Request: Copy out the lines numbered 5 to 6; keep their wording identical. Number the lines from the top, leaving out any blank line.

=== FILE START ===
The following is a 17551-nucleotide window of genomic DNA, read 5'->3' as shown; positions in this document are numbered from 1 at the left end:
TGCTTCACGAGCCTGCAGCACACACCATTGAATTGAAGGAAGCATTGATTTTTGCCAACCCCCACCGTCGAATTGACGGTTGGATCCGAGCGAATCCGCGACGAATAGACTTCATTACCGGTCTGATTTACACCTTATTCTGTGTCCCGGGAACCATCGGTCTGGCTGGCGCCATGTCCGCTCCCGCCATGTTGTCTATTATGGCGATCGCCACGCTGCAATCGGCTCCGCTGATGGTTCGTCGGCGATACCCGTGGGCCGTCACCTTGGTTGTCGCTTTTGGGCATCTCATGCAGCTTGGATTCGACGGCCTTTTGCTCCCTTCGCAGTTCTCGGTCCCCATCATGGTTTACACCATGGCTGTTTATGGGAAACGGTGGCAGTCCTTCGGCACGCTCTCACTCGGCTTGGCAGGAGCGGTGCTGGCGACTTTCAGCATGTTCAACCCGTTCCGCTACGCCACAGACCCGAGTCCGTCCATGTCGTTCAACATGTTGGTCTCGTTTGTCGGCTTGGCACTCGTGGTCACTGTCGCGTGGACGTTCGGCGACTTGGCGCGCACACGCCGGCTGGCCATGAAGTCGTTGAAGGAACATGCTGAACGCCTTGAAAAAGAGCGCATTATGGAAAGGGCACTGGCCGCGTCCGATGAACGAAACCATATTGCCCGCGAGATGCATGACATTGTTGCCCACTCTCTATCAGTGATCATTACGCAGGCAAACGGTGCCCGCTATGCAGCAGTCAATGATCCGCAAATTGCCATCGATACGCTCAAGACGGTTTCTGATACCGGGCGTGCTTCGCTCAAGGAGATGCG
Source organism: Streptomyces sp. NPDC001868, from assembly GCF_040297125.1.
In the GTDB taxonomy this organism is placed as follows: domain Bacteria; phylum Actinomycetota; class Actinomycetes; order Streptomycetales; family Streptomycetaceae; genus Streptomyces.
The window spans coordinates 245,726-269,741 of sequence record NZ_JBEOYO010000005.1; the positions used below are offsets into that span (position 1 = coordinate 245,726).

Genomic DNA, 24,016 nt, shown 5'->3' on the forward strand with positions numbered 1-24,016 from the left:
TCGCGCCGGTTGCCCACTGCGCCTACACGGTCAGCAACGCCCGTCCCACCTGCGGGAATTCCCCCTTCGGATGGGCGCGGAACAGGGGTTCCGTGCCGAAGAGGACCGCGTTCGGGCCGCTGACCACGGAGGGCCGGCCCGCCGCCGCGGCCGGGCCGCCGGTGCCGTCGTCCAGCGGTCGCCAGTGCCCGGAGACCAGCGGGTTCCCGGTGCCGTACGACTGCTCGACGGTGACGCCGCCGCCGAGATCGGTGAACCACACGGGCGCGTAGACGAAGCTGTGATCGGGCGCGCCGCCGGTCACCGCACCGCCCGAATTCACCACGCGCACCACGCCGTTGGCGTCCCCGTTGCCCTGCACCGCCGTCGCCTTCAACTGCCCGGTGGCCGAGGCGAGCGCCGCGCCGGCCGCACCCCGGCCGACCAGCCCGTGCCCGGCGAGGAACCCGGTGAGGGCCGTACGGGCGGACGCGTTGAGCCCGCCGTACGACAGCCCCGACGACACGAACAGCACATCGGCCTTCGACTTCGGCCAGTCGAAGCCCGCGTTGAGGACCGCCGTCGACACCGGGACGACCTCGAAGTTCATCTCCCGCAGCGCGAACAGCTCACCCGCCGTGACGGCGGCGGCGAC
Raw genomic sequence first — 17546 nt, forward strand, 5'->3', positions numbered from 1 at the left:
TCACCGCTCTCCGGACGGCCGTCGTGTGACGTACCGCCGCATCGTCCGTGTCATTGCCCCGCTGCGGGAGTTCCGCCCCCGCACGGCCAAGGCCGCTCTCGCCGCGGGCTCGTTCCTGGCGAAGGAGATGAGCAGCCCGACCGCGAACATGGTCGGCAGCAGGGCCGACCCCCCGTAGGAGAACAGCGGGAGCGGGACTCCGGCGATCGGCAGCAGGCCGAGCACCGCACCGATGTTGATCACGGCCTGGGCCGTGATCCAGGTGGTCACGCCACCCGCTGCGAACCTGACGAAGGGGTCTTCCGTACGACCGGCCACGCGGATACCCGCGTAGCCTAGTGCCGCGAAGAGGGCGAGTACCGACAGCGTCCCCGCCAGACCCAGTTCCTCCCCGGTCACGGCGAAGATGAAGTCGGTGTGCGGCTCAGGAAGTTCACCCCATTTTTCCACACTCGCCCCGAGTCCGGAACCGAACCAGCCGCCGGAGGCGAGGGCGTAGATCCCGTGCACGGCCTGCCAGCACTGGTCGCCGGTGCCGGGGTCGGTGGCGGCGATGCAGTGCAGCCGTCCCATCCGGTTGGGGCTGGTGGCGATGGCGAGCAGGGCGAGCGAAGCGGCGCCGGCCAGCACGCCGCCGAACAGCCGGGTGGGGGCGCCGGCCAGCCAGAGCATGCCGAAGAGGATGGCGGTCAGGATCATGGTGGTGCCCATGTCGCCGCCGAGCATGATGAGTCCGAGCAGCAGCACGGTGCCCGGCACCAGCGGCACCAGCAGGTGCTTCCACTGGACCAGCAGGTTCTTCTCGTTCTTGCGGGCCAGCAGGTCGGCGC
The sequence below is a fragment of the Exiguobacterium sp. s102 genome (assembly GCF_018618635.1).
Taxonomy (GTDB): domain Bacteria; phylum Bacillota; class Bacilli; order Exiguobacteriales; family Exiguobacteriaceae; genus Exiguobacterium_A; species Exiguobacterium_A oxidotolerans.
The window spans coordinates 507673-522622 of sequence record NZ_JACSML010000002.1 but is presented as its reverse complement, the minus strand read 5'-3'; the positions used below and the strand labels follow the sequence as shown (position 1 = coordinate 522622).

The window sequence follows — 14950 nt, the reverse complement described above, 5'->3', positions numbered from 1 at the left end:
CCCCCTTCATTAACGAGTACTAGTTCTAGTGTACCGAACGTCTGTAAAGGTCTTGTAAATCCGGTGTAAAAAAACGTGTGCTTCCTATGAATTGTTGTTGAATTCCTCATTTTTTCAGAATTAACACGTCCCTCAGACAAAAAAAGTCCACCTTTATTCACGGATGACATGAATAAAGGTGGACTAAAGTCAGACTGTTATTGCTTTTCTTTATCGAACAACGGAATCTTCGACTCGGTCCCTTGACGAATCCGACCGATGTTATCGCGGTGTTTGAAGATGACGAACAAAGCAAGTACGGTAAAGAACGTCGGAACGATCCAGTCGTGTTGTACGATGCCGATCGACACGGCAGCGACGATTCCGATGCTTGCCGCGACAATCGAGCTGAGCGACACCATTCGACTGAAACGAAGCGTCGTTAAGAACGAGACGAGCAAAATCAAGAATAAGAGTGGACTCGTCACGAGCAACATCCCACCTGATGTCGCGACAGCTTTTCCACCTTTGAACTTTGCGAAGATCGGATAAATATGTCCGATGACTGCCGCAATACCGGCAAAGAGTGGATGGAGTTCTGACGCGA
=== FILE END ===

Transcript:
The window spans coordinates 245,726-269,741 of sequence record NZ_JBEOYO010000005.1; the positions used below are offsets into that span (position 1 = coordinate 245,726).

Genomic DNA, 24,016 nt, shown 5'->3' on the forward strand with positions numbered 1-24,016 from the left: